In a December 2 talk at the Brookings Institution, while discussing the dangers of the regional conflict that would result from such an attack, Panetta said the United States “would obviously be blamed and we could possibly be the target of retaliation from Iran, sinking our ships, striking our military bases.”

Panetta’s statement could be interpreted as an effort to convince Iran that the Obama administration is opposed to an Israeli strike and should not be targeted by Iran in retaliation if Israel does launch an attack.

Parsi believes Obama’s calculation that he can convince Iran that the United States has no leverage on Israel without being much tougher with Israel is not realistic.

“Iran most likely would decide not to target U.S. forces in the region in retaliation for an Israeli strike only if the damage from the strike were relatively limited,” Parsi told IPS in an e-mail.

The Obama administration considers the newest phase of sanctions against Iran, aimed at reducing global imports of Iranian crude oil, as an alternative to an unprovoked attack by Israel. But what Netanyahu had in mind in proposing such an initiative was much more radical than the Obama administration or the European Union could accept.

When Mark Dubowitz, executive director of the Foundation for Defense of Democracies, which is closely aligned with Netanyahu’s Likud Party, pushed the idea of sanctions against any financial institution that did business with Iran’s Central Bank, the aim was to make it impossible for countries that import Iranian crude to continue to be able to make payments for the oil.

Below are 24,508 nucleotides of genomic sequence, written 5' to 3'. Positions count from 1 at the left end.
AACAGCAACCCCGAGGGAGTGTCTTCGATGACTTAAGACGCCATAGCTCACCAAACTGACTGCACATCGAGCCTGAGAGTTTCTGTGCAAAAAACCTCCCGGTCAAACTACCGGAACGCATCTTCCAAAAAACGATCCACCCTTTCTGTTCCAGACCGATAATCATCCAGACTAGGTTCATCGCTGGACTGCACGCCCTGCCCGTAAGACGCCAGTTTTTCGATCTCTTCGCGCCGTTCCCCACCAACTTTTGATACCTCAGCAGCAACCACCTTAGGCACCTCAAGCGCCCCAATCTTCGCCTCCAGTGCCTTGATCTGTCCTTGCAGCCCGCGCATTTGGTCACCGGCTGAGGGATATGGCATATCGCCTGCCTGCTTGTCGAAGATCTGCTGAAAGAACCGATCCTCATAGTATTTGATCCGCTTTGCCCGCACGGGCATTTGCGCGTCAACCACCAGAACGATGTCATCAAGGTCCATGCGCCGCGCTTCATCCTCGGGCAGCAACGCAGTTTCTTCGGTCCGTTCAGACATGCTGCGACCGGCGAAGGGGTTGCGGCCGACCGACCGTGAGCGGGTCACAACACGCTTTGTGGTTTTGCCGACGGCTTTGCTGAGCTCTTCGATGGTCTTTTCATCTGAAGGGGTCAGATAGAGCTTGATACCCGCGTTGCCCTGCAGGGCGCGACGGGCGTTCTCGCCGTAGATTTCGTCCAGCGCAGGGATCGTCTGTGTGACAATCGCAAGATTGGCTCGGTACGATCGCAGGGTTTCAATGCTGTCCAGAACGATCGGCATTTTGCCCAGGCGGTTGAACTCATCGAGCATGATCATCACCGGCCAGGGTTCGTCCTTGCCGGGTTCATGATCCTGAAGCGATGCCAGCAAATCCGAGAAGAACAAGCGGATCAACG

Dubowitz wanted virtually every country importing Iranian crude except China and India to cut off their imports. He argued that reducing the number of buyers to mainly China and India would not result in a rise in the price of oil, because Iran would have to offer discounted prices to the remaining buyers.

gareth porterGlobal oil analysts warned, however, that such a sanctions regime could not avoid creating a spike in oil prices.

U.S. officials told Reuters Nov. 8 that sanctions on Iran’s Central Bank were “not on the table”. The Obama administration was warning that such sanctions would risk a steep rise in oil prices worldwide and a worsening global recession, while actually increasing Iranian oil revenues.

But Netanyahu used the power of the American Israel Public Affairs Committee (AIPAC) over Congressional action related to Israel to override Obama’s opposition. The Senate unanimously passed an amendment representing Netanyahu’s position on sanctions focused on Iran’s oil sector and the Central Bank, despite a letter from Secretary of Treasury Tim Geithner opposing it. A similar amendment was passed by the House Dec. 15.

The Obama administration acquiesced and entered into negotiations with its European allies, Saudi Arabia and the UAE on reducing imports of Iranian crude oil while trying to fill the gaps with other sources. But a number of countries, including Japan and Korea, are begging off, and the EU is insisting on protecting Greece and other vulnerable economies.